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Old 07-28-2013, 10:20 AM   #4
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Totally agree, David. In fact, my wife's first question was, "Should I jump in and see if I can untangle or cut it?" She was figuring on her bathing suit-- we still have to buy wet suits. More confirmation she's a trooper.
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Old 07-28-2013, 10:22 AM   #5
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Psneeld, that's a great idea.
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Old 07-30-2013, 08:13 AM   #6
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Shaft razors or line cutters can help. I also keep a full set of scuba gear on board. A sheetrock knife can give tremendous leverage to cut a line off a shaft. Hacksaw or serrated knife work well too.
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Old 07-30-2013, 08:26 AM   #7
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This morning, conveniently enshrouded in fog, I am watching the F1 race from Hungary.
Here is my takeaway from this post (hijack!)

What a great race, huh? Happy for Lewis and glad Kimi could keep "Finger Boy" behind him. Hungary is one of the few track where major changes in the configuration actually improved it.

Now back to your regularly scheduled thread.
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Old 07-30-2013, 10:43 AM   #8
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Wxx3:

Been there, done that with the lobster pot buoys (many times). You got lucky. Have fun crossing Jericho Bay if you are headed that way. Its the worst, especially if the tide is running hard and there is a chop.

Trying a cage out this season. So far no pots snagged although "speed" (relative term for a trawler) is definitely down.
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Old 08-02-2013, 06:53 PM   #9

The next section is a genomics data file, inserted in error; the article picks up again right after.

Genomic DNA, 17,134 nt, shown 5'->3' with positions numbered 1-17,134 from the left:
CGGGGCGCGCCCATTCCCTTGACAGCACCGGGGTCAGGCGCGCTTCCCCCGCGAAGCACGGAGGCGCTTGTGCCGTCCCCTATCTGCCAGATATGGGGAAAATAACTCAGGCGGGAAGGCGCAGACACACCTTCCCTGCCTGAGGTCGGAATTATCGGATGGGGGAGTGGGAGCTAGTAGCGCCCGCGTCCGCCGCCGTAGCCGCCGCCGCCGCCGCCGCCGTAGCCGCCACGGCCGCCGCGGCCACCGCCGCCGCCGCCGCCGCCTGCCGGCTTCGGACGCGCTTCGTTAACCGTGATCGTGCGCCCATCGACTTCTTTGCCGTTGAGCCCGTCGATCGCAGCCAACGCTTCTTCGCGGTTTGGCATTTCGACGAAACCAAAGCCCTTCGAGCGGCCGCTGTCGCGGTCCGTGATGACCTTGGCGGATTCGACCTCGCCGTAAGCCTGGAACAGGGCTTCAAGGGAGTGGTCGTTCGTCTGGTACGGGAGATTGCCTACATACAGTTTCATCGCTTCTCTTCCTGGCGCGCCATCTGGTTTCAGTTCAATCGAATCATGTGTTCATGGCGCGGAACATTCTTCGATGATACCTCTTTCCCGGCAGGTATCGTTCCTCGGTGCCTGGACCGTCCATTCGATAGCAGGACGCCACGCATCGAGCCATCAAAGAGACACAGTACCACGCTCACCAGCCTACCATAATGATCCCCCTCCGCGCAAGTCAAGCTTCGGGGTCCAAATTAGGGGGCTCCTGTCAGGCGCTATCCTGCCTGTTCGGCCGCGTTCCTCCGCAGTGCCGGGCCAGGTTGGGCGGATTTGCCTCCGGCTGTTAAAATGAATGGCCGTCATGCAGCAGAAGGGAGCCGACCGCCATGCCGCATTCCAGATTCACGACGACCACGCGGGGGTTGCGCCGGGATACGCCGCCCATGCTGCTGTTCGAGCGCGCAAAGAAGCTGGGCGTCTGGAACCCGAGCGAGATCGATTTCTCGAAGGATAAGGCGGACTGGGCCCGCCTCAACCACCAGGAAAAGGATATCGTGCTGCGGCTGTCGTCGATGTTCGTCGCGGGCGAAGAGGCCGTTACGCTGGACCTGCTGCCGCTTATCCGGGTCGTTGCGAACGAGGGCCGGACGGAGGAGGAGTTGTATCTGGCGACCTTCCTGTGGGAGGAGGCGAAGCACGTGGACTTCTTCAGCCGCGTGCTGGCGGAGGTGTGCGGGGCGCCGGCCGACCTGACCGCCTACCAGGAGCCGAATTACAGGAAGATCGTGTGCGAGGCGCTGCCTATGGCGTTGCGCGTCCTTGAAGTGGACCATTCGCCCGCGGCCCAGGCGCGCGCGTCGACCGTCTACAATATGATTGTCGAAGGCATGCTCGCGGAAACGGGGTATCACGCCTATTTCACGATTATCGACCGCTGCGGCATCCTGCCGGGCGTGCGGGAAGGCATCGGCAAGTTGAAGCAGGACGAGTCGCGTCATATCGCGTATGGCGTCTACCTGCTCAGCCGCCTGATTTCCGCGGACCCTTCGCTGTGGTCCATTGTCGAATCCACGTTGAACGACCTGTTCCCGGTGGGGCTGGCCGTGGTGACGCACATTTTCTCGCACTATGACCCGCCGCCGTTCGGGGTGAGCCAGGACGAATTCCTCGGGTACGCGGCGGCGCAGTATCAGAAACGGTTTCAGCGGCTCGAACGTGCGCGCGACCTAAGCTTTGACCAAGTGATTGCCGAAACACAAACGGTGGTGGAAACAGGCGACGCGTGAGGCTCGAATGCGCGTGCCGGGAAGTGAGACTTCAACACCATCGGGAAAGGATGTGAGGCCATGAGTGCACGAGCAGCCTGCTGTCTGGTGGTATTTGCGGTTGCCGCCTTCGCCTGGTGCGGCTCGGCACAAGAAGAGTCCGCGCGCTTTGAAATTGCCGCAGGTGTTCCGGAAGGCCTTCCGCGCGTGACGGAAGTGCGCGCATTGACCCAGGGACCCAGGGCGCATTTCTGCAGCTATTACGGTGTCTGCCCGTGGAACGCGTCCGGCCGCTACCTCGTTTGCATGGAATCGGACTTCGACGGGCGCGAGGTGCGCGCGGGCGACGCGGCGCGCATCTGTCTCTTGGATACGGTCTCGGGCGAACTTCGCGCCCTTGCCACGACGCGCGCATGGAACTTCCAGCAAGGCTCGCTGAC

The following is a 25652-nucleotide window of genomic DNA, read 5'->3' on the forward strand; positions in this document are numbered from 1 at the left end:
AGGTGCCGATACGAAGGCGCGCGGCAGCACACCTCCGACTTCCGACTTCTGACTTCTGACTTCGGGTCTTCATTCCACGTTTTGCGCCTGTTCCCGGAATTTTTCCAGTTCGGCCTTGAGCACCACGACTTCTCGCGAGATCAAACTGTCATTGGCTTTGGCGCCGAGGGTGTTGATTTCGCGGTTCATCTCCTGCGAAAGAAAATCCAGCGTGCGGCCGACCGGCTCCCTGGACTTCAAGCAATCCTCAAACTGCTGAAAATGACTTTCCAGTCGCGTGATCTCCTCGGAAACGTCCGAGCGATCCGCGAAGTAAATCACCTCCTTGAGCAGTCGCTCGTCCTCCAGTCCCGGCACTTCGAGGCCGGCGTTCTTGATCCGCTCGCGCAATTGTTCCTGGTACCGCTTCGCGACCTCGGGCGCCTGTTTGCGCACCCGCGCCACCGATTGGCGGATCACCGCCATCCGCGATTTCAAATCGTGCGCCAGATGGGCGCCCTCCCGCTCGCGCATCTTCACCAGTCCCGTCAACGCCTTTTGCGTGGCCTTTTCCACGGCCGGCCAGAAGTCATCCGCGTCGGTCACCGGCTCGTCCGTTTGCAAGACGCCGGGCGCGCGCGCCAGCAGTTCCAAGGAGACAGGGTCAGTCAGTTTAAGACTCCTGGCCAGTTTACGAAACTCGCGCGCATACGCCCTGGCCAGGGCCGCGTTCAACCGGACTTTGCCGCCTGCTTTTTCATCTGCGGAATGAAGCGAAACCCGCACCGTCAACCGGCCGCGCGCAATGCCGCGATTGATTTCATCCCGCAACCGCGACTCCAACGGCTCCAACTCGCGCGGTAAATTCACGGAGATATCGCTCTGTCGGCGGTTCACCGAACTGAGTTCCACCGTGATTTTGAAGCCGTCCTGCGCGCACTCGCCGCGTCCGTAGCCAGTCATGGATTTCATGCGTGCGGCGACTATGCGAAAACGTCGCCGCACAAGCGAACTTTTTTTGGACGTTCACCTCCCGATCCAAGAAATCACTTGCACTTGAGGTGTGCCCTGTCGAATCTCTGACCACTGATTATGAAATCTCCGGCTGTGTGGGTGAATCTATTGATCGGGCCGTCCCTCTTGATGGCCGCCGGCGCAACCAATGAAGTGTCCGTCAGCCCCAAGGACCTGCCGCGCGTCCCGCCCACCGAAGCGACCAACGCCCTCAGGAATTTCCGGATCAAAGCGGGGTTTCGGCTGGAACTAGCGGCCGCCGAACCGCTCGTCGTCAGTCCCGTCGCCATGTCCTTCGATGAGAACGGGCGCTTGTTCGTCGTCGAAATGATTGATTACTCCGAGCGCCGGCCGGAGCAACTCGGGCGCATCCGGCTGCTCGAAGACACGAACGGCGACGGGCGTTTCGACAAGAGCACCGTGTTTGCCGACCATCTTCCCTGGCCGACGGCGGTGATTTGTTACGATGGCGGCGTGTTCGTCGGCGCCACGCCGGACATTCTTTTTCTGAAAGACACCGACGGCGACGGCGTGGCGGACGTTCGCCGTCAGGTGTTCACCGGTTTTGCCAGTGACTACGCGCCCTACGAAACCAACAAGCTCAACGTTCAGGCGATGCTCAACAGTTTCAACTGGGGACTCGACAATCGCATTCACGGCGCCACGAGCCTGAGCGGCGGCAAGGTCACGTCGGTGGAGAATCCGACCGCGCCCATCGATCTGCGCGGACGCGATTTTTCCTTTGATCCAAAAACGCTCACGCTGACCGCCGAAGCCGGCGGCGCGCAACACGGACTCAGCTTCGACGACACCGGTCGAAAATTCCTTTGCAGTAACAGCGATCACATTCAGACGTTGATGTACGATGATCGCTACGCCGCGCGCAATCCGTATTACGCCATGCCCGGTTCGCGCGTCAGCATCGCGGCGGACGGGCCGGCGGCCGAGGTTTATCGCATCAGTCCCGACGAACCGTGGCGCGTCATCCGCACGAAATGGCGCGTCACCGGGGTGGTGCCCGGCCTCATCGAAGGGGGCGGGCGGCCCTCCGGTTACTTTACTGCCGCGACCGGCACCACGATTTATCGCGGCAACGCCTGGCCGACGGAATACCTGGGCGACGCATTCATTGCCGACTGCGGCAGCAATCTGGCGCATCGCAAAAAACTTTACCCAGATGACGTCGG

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I've always dodged lobster buoys with no resentment. Lobstermen work hard for their living, and it's not a big deal to watch for them and steer around... except in Maine. I don't know if the State just allows too many permits, or what the deal is, but the buoys are a true hazard to navigation and interfere with public use of public waters. I had the exact same experience as you last summer, and ever since, the gloves have come off. I won't intentionally run over a trap, but when a channel is otherwise impassible, there is only one solution - sharp cutters and more throttle.
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Old 08-02-2013, 09:30 PM   #10
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I've never seen a channel that was "impassible" because of lobster buoys. I regularly see buoys that are in very inconvenient locations - for me. That doesn't absolve me of the responsibility to keep a lookout and avoid hazards.

If you can run over a plainly visible buoy, then you could just as easily hit a partially submerged log, or a shipping container, or a refrigerator (some of those last two float just at the surface and can be hard to spot.)

I see lobster buoys as a reminder to do what I should be doing anytime I'm underway - pay attention!

I have cutters too. But I don't just ignore the buoys and barrel through them.
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Old 08-02-2013, 09:40 PM   #11
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anyone run at night or in the rain?
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Old 08-02-2013, 10:12 PM   #12